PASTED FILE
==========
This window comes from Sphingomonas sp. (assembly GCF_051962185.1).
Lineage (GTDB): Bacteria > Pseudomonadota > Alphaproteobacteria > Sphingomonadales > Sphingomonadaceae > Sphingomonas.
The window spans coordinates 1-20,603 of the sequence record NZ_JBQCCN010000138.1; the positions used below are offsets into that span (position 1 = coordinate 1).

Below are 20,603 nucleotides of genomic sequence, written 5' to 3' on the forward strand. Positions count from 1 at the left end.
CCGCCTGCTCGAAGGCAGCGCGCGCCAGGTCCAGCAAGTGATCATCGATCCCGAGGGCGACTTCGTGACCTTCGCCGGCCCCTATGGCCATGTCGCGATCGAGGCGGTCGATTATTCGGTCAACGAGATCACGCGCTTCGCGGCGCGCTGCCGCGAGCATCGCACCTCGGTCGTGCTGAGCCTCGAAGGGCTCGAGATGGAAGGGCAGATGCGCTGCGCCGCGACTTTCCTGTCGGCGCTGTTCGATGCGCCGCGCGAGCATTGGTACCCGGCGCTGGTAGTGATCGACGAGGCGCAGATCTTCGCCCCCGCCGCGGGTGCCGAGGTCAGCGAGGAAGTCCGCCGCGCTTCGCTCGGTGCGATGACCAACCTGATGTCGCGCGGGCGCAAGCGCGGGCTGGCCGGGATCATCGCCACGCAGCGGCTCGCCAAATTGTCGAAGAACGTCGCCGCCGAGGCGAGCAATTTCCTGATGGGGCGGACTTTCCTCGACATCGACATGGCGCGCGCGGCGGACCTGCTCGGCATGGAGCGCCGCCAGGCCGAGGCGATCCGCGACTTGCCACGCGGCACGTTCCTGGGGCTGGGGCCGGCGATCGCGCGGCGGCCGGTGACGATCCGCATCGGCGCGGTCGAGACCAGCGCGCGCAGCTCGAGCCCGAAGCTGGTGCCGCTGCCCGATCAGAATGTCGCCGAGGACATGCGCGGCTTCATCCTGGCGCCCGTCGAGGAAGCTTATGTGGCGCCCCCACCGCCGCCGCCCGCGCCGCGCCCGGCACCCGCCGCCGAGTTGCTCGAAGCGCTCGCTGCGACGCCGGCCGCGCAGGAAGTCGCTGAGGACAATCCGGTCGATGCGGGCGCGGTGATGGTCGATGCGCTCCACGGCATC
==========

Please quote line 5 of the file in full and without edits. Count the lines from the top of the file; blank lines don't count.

CCGCCTGCTCGAAGGCAGCGCGCGCCAGGTCCAGCAAGTGATCATCGATCCCGAGGGCGACTTCGTGACCTTCGCCGGCCCCTATGGCCATGTCGCGATCGAGGCGGTCGATTATTCGGTCAACGAGATCACGCGCTTCGCGGCGCGCTGCCGCGAGCATCGCACCTCGGTCGTGCTGAGCCTCGAAGGGCTCGAGATGGAAGGGCAGATGCGCTGCGCCGCGACTTTCCTGTCGGCGCTGTTCGATGCGCCGCGCGAGCATTGGTACCCGGCGCTGGTAGTGATCGACGAGGCGCAGATCTTCGCCCCCGCCGCGGGTGCCGAGGTCAGCGAGGAAGTCCGCCGCGCTTCGCTCGGTGCGATGACCAACCTGATGTCGCGCGGGCGCAAGCGCGGGCTGGCCGGGATCATCGCCACGCAGCGGCTCGCCAAATTGTCGAAGAACGTCGCCGCCGAGGCGAGCAATTTCCTGATGGGGCGGACTTTCCTCGACATCGACATGGCGCGCGCGGCGGACCTGCTCGGCATGGAGCGCCGCCAGGCCGAGGCGATCCGCGACTTGCCACGCGGCACGTTCCTGGGGCTGGGGCCGGCGATCGCGCGGCGGCCGGTGACGATCCGCATCGGCGCGGTCGAGACCAGCGCGCGCAGCTCGAGCCCGAAGCTGGTGCCGCTGCCCGATCAGAATGTCGCCGAGGACATGCGCGGCTTCATCCTGGCGCCCGTCGAGGAAGCTTATGTGGCGCCCCCACCGCCGCCGCCCGCGCCGCGCCCGGCACCCGCCGCCGAGTTGCTCGAAGCGCTCGCTGCGACGCCGGCCGCGCAGGAAGTCGCTGAGGACAATCCGGTCGATGCGGGCGCGGTGATGGTCGATGCGCTCCACGGCATC